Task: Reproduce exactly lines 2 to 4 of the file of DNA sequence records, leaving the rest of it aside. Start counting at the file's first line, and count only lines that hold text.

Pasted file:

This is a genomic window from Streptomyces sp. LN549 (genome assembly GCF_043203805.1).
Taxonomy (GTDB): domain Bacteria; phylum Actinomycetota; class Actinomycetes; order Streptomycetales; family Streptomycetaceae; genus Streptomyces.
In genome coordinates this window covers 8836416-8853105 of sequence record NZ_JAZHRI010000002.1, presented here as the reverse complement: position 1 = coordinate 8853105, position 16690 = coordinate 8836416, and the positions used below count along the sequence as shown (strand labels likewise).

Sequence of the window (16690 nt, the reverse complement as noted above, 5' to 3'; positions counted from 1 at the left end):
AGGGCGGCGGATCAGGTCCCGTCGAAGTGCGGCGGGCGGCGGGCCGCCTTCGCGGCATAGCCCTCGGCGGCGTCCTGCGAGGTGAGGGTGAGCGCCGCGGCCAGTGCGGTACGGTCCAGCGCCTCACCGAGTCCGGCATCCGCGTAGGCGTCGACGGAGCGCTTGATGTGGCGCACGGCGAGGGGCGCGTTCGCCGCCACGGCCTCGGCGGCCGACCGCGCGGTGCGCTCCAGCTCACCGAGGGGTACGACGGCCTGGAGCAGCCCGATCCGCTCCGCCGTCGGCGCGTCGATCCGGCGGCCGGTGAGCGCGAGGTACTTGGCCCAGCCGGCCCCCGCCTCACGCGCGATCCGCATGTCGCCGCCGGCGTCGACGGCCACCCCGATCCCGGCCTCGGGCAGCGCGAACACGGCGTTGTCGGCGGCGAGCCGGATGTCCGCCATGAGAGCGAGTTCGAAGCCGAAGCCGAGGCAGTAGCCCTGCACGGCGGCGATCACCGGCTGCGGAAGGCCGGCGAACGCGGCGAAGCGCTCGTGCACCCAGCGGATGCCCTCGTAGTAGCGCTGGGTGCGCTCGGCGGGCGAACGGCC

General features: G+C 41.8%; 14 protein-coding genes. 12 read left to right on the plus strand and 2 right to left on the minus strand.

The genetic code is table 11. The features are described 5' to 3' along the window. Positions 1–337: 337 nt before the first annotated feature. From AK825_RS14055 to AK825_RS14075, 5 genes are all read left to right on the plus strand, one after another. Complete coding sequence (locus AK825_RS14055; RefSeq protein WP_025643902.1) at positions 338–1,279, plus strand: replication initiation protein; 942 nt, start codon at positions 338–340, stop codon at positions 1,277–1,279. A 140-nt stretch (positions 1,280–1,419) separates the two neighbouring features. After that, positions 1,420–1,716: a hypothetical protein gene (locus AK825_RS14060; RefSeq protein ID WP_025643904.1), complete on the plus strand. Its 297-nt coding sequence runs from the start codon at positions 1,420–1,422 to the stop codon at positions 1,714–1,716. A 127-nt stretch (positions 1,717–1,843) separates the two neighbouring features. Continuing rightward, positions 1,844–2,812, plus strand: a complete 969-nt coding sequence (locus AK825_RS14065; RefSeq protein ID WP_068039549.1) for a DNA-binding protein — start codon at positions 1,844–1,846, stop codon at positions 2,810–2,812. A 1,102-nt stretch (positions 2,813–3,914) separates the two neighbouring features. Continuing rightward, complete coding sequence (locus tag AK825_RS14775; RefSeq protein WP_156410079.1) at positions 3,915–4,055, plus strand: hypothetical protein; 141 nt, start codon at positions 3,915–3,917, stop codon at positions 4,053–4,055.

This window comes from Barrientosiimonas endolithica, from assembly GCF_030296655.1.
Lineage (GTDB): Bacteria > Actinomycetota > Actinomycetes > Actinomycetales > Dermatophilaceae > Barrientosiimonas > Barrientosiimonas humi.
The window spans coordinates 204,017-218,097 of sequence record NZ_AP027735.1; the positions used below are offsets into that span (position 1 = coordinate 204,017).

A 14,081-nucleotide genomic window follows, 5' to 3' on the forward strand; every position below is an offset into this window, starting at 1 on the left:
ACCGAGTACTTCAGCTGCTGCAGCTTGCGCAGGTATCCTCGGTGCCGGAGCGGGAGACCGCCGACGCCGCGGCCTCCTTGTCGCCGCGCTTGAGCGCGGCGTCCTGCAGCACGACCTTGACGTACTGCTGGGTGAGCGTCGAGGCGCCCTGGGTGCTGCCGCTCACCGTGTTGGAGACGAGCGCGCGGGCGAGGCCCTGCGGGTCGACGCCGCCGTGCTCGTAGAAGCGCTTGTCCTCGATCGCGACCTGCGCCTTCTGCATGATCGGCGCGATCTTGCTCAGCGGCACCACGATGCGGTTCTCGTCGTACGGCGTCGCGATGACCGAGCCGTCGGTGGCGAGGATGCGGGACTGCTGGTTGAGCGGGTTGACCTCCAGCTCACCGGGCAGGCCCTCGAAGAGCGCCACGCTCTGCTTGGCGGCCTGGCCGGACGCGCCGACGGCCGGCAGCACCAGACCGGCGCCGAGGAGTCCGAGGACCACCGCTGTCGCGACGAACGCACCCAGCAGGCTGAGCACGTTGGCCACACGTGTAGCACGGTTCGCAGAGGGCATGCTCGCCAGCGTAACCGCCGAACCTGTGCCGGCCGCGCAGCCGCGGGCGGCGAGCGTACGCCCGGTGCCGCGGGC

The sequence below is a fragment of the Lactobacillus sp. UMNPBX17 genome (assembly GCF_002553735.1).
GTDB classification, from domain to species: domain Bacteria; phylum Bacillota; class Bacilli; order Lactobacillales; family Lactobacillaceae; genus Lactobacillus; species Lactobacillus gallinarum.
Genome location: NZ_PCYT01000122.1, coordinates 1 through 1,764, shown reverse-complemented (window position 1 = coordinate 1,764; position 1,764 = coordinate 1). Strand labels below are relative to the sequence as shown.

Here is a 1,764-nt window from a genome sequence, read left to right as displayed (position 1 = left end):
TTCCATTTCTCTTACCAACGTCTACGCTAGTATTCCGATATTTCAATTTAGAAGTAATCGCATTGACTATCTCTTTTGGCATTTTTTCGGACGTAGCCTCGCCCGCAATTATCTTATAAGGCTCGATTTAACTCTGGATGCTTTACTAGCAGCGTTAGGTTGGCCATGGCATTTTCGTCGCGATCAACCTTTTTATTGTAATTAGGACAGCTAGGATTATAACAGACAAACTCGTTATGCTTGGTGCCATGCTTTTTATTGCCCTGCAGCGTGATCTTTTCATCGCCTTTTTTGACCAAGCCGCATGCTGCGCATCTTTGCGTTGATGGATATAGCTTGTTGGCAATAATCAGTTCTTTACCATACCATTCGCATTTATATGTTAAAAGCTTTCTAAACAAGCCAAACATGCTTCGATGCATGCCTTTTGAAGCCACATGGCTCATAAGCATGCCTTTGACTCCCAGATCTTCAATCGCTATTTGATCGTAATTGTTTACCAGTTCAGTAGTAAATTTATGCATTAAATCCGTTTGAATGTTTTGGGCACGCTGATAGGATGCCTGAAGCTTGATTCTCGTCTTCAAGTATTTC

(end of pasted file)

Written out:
Taxonomy (GTDB): domain Bacteria; phylum Actinomycetota; class Actinomycetes; order Streptomycetales; family Streptomycetaceae; genus Streptomyces.
In genome coordinates this window covers 8836416-8853105 of sequence record NZ_JAZHRI010000002.1, presented here as the reverse complement: position 1 = coordinate 8853105, position 16690 = coordinate 8836416, and the positions used below count along the sequence as shown (strand labels likewise).

Sequence of the window (16690 nt, the reverse complement as noted above, 5' to 3'; positions counted from 1 at the left end):